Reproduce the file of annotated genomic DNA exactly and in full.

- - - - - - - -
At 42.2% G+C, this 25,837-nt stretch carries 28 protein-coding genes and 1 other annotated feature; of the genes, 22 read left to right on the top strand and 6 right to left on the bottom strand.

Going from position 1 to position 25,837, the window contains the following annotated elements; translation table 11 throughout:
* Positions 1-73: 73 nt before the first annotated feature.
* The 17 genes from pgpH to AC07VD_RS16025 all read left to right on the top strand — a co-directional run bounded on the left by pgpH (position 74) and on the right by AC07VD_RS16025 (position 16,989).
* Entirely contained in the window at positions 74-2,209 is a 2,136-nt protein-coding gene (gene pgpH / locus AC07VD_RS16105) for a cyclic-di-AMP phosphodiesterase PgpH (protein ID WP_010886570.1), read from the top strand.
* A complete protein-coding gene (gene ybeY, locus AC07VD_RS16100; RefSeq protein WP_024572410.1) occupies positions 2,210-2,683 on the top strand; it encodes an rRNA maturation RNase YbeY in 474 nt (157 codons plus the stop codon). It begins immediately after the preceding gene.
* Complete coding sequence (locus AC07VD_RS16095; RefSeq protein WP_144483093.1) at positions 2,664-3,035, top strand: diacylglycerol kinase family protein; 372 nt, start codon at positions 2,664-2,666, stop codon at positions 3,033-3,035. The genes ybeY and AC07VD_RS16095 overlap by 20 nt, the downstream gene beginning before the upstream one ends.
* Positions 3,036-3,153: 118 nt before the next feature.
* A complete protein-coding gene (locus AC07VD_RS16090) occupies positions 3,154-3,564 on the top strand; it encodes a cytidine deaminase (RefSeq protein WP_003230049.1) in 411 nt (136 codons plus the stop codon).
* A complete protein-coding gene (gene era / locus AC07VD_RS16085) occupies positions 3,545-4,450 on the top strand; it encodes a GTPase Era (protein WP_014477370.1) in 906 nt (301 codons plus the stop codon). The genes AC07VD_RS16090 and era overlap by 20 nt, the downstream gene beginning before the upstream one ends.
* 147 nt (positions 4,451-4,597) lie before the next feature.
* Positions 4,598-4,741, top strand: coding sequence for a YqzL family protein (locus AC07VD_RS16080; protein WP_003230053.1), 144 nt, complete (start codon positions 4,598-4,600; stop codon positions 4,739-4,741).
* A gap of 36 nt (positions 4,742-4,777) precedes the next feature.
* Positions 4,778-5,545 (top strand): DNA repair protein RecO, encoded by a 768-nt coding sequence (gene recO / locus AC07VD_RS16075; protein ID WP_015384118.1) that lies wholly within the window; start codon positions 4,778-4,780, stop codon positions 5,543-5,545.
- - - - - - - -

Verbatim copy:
At 42.2% G+C, this 25,837-nt stretch carries 28 protein-coding genes and 1 other annotated feature; of the genes, 22 read left to right on the top strand and 6 right to left on the bottom strand.

Going from position 1 to position 25,837, the window contains the following annotated elements; translation table 11 throughout:
* Positions 1-73: 73 nt before the first annotated feature.
* The 17 genes from pgpH to AC07VD_RS16025 all read left to right on the top strand — a co-directional run bounded on the left by pgpH (position 74) and on the right by AC07VD_RS16025 (position 16,989).
* Entirely contained in the window at positions 74-2,209 is a 2,136-nt protein-coding gene (gene pgpH / locus AC07VD_RS16105) for a cyclic-di-AMP phosphodiesterase PgpH (protein ID WP_010886570.1), read from the top strand.
* A complete protein-coding gene (gene ybeY, locus AC07VD_RS16100; RefSeq protein WP_024572410.1) occupies positions 2,210-2,683 on the top strand; it encodes an rRNA maturation RNase YbeY in 474 nt (157 codons plus the stop codon). It begins immediately after the preceding gene.
* Complete coding sequence (locus AC07VD_RS16095; RefSeq protein WP_144483093.1) at positions 2,664-3,035, top strand: diacylglycerol kinase family protein; 372 nt, start codon at positions 2,664-2,666, stop codon at positions 3,033-3,035. The genes ybeY and AC07VD_RS16095 overlap by 20 nt, the downstream gene beginning before the upstream one ends.
* Positions 3,036-3,153: 118 nt before the next feature.
* A complete protein-coding gene (locus AC07VD_RS16090) occupies positions 3,154-3,564 on the top strand; it encodes a cytidine deaminase (RefSeq protein WP_003230049.1) in 411 nt (136 codons plus the stop codon).
* A complete protein-coding gene (gene era / locus AC07VD_RS16085) occupies positions 3,545-4,450 on the top strand; it encodes a GTPase Era (protein WP_014477370.1) in 906 nt (301 codons plus the stop codon). The genes AC07VD_RS16090 and era overlap by 20 nt, the downstream gene beginning before the upstream one ends.
* 147 nt (positions 4,451-4,597) lie before the next feature.
* Positions 4,598-4,741, top strand: coding sequence for a YqzL family protein (locus AC07VD_RS16080; protein WP_003230053.1), 144 nt, complete (start codon positions 4,598-4,600; stop codon positions 4,739-4,741).
* A gap of 36 nt (positions 4,742-4,777) precedes the next feature.
* Positions 4,778-5,545 (top strand): DNA repair protein RecO, encoded by a 768-nt coding sequence (gene recO / locus AC07VD_RS16075; protein ID WP_015384118.1) that lies wholly within the window; start codon positions 4,778-4,780, stop codon positions 5,543-5,545.